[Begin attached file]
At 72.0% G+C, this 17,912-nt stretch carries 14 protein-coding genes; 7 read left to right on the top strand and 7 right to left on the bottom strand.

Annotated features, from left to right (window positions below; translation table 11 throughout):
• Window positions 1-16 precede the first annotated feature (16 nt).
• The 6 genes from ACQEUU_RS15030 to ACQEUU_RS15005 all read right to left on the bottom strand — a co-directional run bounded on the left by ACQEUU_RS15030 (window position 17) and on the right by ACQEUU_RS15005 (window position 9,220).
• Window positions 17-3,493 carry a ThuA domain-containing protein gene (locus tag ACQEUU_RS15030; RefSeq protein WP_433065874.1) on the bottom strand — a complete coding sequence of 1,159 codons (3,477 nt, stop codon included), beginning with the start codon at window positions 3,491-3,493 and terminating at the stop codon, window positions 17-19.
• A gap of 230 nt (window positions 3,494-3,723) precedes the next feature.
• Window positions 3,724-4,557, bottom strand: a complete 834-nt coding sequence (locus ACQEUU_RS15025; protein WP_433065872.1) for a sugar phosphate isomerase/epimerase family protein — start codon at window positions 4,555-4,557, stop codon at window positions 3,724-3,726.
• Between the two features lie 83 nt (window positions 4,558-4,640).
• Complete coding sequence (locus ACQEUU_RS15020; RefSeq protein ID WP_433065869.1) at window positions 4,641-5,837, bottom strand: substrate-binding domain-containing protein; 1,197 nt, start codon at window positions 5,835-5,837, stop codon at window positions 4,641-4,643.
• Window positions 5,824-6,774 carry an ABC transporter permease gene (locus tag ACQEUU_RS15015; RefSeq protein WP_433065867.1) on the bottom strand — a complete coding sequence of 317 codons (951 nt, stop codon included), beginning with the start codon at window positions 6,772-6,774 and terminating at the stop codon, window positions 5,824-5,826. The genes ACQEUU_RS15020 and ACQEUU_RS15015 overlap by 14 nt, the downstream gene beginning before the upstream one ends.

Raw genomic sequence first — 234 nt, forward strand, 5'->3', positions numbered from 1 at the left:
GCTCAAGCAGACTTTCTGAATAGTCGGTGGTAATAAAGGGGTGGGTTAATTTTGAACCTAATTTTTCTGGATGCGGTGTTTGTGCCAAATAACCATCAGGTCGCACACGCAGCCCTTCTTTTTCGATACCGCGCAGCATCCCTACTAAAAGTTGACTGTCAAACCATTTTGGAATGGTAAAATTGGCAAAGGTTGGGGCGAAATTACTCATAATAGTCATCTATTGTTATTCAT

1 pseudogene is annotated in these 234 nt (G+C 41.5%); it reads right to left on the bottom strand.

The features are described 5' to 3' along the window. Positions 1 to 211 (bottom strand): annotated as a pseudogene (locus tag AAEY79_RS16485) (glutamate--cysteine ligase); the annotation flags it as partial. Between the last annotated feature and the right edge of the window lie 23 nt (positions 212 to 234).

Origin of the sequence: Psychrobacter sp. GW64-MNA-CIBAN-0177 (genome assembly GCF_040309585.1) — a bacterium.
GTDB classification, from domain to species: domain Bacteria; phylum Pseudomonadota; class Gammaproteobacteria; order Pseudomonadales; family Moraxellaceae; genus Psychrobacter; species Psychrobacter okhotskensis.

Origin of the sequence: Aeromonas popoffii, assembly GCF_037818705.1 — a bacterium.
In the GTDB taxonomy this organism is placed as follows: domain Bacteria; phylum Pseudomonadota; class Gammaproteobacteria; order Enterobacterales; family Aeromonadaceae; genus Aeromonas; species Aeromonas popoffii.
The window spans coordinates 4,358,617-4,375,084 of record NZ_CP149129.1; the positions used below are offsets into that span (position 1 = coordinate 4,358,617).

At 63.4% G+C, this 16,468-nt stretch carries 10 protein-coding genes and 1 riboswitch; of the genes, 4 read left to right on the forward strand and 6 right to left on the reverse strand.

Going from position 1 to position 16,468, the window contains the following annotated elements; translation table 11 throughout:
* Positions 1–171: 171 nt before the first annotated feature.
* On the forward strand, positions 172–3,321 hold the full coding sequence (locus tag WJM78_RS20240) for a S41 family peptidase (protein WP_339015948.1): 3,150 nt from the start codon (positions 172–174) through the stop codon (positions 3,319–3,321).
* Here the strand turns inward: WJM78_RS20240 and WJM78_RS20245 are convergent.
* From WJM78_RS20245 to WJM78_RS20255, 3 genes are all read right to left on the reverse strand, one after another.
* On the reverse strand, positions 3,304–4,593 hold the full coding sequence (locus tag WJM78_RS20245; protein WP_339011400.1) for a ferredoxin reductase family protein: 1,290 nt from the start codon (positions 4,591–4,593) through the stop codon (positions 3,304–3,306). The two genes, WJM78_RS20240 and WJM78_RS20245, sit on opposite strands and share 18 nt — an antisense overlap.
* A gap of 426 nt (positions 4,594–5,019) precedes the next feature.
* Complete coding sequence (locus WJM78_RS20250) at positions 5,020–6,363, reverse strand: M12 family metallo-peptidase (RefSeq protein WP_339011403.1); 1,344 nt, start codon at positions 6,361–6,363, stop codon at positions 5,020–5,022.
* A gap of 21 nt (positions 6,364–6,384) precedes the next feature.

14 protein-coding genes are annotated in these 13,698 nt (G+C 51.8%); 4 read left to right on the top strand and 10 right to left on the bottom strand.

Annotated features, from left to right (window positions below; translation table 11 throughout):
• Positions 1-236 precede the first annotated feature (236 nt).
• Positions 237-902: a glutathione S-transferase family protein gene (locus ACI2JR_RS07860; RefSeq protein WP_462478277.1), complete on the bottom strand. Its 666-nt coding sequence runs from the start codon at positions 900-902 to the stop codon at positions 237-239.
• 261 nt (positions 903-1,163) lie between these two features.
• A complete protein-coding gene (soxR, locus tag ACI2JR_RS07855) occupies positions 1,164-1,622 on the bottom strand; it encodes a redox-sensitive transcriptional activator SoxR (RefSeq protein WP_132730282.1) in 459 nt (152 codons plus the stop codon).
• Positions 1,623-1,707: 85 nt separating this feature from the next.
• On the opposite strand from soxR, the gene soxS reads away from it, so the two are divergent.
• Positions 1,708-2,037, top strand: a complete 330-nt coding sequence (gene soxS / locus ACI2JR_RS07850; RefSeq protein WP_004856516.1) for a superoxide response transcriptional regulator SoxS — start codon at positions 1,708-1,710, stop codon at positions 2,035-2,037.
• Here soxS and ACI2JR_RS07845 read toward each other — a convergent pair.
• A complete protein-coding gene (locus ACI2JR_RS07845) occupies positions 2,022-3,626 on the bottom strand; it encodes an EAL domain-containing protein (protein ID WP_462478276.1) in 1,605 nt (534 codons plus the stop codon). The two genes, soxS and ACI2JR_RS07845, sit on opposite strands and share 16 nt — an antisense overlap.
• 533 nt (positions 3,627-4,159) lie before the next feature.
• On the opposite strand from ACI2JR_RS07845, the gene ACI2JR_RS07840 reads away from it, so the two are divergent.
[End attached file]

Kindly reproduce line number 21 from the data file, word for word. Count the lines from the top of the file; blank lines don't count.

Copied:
Going from position 1 to position 16,468, the window contains the following annotated elements; translation table 11 throughout: